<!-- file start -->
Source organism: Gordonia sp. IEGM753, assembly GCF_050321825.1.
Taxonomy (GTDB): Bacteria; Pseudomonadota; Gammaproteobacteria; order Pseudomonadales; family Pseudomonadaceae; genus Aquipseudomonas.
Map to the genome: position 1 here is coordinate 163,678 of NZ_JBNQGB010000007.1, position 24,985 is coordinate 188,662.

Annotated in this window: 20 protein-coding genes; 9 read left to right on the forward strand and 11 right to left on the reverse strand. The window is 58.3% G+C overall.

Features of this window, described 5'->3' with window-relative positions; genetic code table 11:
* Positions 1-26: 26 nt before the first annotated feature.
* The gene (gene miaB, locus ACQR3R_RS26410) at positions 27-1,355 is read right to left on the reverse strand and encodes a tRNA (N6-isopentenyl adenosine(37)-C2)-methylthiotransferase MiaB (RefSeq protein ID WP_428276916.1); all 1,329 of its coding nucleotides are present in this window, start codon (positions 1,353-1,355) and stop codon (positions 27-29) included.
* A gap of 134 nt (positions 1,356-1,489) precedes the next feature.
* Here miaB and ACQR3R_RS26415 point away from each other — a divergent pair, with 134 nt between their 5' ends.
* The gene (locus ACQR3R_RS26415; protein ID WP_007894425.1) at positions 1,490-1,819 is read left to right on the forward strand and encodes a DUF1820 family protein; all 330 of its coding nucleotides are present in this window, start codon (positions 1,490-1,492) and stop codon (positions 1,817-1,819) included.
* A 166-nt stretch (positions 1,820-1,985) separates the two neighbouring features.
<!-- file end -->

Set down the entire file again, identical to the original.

Source organism: Gordonia sp. IEGM753, assembly GCF_050321825.1.
Taxonomy (GTDB): Bacteria; Pseudomonadota; Gammaproteobacteria; order Pseudomonadales; family Pseudomonadaceae; genus Aquipseudomonas.
Map to the genome: position 1 here is coordinate 163,678 of NZ_JBNQGB010000007.1, position 24,985 is coordinate 188,662.

Annotated in this window: 20 protein-coding genes; 9 read left to right on the forward strand and 11 right to left on the reverse strand. The window is 58.3% G+C overall.

Features of this window, described 5'->3' with window-relative positions; genetic code table 11:
* Positions 1-26: 26 nt before the first annotated feature.
* The gene (gene miaB, locus ACQR3R_RS26410) at positions 27-1,355 is read right to left on the reverse strand and encodes a tRNA (N6-isopentenyl adenosine(37)-C2)-methylthiotransferase MiaB (RefSeq protein ID WP_428276916.1); all 1,329 of its coding nucleotides are present in this window, start codon (positions 1,353-1,355) and stop codon (positions 27-29) included.
* A gap of 134 nt (positions 1,356-1,489) precedes the next feature.
* Here miaB and ACQR3R_RS26415 point away from each other — a divergent pair, with 134 nt between their 5' ends.
* The gene (locus ACQR3R_RS26415; protein ID WP_007894425.1) at positions 1,490-1,819 is read left to right on the forward strand and encodes a DUF1820 family protein; all 330 of its coding nucleotides are present in this window, start codon (positions 1,490-1,492) and stop codon (positions 1,817-1,819) included.
* A 166-nt stretch (positions 1,820-1,985) separates the two neighbouring features.